THE number of young people not in employment, education or training, ‘NEETs’, is an indicator of how well the economic and social policies and practices are working.
While it can easily sound trite, most people and organisations with a stake in our communities recognise that investing in the next generation is as critical to the wellbeing of the current society as it is for the future.
There are correlations between youth engagement in the broadest sense, including employment, training and education, and both economic progress and social harmony. High levels of NEETs are not just an indicator of economic exclusion, they also show potential fault-lines in building cohesive communities. Groups of ‘inactive’ young people are a demonstration of our potential to waste talent and kill off aspiration. Most of the young people are ambitious, enthusiastic and talented. A long period of not participating in education, training or working is one of the most effective ways of diminishing each of those traits.
So the high levels of NEETs in parts of our region and across the north of England reported last week, a few days before the 2011 ‘Jarrow March for Jobs’ reached London, ought to have amplified the alarm bells in the minds of policy-makers. Those alarm bells are likely to ring louder, however, when this week’s employment statistics are published.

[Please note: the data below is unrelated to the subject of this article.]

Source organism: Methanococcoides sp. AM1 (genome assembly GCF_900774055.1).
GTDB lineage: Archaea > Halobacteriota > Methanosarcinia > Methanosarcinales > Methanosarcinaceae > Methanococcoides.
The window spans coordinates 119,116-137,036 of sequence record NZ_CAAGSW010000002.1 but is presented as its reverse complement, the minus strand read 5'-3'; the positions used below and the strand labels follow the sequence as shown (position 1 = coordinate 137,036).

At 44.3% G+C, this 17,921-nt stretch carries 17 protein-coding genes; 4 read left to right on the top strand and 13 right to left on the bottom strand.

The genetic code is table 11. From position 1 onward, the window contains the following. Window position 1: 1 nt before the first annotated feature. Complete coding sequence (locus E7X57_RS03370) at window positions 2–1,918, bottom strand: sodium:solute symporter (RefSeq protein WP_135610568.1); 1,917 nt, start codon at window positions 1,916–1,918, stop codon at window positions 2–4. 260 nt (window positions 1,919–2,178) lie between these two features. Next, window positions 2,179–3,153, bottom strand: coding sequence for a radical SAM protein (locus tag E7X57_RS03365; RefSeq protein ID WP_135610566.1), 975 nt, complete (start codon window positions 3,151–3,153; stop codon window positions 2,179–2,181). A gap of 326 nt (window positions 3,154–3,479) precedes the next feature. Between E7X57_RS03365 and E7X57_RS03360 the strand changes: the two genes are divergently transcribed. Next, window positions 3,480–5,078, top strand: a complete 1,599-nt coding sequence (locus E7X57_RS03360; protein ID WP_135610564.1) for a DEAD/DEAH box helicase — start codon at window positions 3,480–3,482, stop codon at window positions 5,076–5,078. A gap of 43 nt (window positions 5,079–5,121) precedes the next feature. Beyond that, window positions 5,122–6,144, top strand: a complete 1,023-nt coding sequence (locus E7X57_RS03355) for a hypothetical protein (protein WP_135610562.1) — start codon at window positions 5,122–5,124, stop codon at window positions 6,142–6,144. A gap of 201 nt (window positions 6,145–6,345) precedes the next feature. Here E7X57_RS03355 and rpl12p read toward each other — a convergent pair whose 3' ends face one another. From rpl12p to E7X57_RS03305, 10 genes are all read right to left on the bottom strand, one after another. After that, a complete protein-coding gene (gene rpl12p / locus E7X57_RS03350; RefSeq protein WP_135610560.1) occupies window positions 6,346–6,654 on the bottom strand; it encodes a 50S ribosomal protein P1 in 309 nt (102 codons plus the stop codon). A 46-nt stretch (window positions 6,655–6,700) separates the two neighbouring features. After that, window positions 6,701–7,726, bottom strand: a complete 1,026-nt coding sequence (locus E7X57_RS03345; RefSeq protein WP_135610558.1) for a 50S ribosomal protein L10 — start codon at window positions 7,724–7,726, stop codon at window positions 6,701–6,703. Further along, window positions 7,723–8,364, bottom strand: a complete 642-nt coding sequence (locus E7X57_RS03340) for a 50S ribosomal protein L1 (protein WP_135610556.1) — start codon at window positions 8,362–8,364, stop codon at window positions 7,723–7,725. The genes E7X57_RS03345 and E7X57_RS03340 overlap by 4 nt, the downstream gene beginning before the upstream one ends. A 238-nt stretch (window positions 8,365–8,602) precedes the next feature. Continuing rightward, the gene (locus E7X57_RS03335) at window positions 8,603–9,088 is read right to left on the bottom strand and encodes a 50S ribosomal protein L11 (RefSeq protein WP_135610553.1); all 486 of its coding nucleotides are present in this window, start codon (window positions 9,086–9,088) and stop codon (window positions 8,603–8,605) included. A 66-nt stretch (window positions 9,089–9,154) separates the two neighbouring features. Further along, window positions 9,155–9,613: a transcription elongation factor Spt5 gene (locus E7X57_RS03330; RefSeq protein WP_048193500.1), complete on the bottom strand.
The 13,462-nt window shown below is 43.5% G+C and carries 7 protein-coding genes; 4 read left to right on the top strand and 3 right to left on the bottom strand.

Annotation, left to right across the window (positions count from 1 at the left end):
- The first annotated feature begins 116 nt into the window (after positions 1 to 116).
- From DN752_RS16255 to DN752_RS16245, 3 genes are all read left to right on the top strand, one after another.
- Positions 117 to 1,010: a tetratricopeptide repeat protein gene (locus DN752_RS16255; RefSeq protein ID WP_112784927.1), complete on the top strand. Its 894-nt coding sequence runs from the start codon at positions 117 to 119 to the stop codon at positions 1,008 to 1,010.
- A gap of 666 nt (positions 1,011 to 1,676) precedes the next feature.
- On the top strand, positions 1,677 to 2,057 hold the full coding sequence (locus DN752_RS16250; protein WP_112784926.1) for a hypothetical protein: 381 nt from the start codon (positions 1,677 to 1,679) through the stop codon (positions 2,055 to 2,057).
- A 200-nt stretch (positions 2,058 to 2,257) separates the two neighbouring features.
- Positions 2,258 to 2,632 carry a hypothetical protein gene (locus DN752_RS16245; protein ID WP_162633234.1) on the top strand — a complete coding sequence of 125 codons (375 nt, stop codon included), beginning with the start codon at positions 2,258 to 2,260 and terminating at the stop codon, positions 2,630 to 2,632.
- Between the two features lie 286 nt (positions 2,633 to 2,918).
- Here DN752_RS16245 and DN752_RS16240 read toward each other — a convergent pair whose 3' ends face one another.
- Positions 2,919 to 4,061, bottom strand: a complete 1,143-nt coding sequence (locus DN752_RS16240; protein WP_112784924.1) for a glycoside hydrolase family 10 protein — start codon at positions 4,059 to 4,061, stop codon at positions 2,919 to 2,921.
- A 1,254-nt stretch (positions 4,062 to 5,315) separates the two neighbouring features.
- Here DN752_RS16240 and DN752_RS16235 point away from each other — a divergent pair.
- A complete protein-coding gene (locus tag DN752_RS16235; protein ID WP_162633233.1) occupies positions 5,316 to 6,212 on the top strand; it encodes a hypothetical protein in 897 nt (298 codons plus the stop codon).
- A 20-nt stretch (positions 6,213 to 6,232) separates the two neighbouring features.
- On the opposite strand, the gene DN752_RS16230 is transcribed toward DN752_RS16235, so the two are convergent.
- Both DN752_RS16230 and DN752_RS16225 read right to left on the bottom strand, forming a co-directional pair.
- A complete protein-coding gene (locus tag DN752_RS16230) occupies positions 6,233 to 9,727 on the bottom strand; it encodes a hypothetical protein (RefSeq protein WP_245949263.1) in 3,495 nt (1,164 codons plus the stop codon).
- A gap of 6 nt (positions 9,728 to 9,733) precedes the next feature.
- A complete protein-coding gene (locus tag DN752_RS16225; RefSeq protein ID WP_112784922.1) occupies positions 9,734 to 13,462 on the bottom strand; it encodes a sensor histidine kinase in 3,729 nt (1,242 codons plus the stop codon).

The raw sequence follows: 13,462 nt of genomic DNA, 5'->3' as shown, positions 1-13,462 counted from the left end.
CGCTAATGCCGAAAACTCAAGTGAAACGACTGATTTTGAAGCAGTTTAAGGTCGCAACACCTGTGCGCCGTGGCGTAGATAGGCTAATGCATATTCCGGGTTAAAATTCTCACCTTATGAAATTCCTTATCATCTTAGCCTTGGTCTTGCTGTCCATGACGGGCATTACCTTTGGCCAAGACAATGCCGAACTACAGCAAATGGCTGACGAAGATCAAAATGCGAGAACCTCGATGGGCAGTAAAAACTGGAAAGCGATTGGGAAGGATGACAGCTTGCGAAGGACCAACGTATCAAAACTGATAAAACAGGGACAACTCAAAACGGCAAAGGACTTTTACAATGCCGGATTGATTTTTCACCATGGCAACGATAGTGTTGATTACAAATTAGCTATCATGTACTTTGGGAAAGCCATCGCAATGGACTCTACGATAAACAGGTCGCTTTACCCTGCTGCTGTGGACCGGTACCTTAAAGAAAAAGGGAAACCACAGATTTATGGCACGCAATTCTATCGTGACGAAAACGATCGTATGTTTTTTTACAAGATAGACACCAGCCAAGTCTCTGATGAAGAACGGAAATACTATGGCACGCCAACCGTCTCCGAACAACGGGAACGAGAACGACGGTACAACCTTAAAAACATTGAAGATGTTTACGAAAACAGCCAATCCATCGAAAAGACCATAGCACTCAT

It is the case that during the economic downturn and recession, and in the period since, young workers have suffered in the labour market. Young workers, with less experience and ‘time in’ were easier and cheaper for employers to sack and were dismissed in greater proportions than other workers. When employment opportunities do arise, those young, inexperienced workers find themselves competing with much more experienced workers, significantly diminishing their chances of securing employment.
These factors contributed to a significant rise in youth unemployment and long-term youth unemployment in 2009-10 and this obvious inequity in the labour market was part of the Labour Government’s motivation for introducing the Future Jobs Fund – a programme that helped thousands of young people into work, most of which had been excluded from employment for a significant period of time. Critics of the FJF argued this would just be cheap scheme labour and the young people would be straight out of work again once the funding stopped. In fact, a large proportion of those people who benefited from FJF moved into permanent, unsubsidised jobs; it was a success.
The inequity in leaving youth unemployment to simple market forces results in the kind of long-term unemployment and exclusion that blighted a generation the 1980s, a situation that in many ways the UK is still recovering from. Addressing this problem does need special attention. Investing extra resources for apprenticeships is welcome, but this is not going to affect large swathes of young people who aren’t apprenticeship ready and this week’s employment statistics clearly demonstrate urgent and specific action is needed now.
:: Kevin Rowan is regional secretary of the Northern TUC